A framework for discussing responsive images solutions
Over the last few weeks many more web developers and designers have become engaged in the conversation surrounding responsive images. On the whole, this is great news because the more people we have telling browser makers that this is a legitimate issue, the more likely it is to get addressed quickly.
However, some of the conversations about responsive images end up going in circles because people are talking past each other. I believe this is happening because we don’t have a common framework to look at the problem.
I believe there are two separate, but related issues that need to be solved regarding the use of the img element in responsive designs. They are:
1. How do we enable authors so that they can display different images under different conditions based on art direction?
To understand this issue, it helps to look at a specific use case. Take for example the following photo of President Obama speaking at a Chrysler plant.1
When the image is displayed at larger sizes, it makes sense for the image to show the automobile factory in the background. The background helps explain where the event took place and adds to the image. But look what happens when we scale the image down to fit a smaller screen.
At that size, you can barely recognize Obama. You can’t make out his face. Instead of simply resizing the image, it may make sense to crop the image to get rid of some of the background and focus in on him. The end result is an image that works better at the smaller size:
This is what I refer to as enabling art direction. Authors need to be able to provide different sources for images at different sizes not based on resolution or based on network speed, but based on the judgment of the designer for what is the best image at a particular breakpoint.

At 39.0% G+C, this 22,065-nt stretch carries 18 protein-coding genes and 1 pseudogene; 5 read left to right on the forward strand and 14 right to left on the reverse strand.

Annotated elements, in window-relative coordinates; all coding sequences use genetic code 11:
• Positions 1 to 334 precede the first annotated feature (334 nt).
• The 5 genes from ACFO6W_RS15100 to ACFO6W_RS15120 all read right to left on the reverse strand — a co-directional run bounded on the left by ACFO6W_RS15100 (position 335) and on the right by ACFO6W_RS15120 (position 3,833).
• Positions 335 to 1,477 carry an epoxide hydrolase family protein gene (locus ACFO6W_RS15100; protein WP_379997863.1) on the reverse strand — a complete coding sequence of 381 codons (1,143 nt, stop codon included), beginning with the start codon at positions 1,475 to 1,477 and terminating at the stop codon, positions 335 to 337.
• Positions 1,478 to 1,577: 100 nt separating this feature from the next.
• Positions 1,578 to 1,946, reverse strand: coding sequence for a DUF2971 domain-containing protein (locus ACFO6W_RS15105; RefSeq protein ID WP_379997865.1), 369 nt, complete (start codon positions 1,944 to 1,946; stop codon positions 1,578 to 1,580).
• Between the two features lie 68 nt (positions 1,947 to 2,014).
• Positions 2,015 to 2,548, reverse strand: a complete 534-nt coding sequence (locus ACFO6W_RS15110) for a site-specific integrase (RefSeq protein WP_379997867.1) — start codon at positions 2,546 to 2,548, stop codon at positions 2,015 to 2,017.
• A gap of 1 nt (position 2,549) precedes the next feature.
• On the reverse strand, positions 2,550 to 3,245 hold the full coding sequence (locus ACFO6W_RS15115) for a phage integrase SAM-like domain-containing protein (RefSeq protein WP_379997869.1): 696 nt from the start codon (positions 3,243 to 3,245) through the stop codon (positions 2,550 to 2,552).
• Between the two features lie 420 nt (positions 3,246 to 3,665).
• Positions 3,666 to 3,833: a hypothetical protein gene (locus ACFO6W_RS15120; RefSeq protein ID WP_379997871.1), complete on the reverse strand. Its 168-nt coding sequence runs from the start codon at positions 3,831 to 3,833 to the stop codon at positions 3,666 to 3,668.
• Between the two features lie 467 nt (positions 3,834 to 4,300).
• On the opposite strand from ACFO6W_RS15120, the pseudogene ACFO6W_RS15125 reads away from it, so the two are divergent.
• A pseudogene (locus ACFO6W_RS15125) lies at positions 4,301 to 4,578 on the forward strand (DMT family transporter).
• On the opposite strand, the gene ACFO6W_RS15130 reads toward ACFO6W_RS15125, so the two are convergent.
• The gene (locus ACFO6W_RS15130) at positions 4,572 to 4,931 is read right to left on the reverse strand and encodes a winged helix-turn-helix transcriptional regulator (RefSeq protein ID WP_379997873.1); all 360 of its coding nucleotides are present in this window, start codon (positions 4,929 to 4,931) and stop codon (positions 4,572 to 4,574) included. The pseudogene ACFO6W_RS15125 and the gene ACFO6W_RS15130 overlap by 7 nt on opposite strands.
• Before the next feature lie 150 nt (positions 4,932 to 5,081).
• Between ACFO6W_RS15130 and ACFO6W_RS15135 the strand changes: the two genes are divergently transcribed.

As an aside, showing photographs at different sizes to illustrate a point is more difficult when you’re dealing with flexible images in a responsive design. If those examples don’t make sense on your phone, I’m afraid you may have to look at it on a wider screen to see what I’m talking about! :-)
2. Enabling authors to provide different resolutions of images based on a variety of conditions.
When people talk about how to handle images for retina displays, they are talking about this second issue. The same is true of making decisions about the size of images based on bandwidth. All are dealing with how to deliver different resolutions based on conditions (pixel density, network speed, etc.).
Apple’s proposed addition to CSS4, image-set, is designed to solve this issue in CSS. Authors define images at different densities and the browser picks the best one based on some criteria that could be as simple as pixel density or as complex as a combination of observed network speed, pixel density, and user preference. What the criteria is remains to be defined.
Where the <picture> element fits
The proposed <picture> element attempts to solve issue #1. It focuses on how to give authors the ability to specify different images, but doesn’t do anything about pixel density or bandwidth.
I’ve seen a lot of feedback on the <picture> element that says we should have a new type of image format to replace JPEG, PNG and GIF that would be resolution independent. That would be awesome. And it would solve issue #2, but it wouldn’t help with the art direction outlined in issue #1.
When we discuss various solutions, it behooves us to figure out which issue we’re trying to solve. We can also debate whether or not the two issues I outlined are legitimate or if there are other issues that aren’t addressed by them.
But in order to have a fruitful discussion about how to solve these issues, we need to be clear about which issues we’re talking about or we’ll end up wasting more time. What I often see in comment threads and on Twitter is two people debating different solutions for responsive images, both looking at different issues, and neither realizing that the other isn’t looking at the same problem.
My hope is that by defining these issues, we can stop spinning our wheels and have more successful discussions.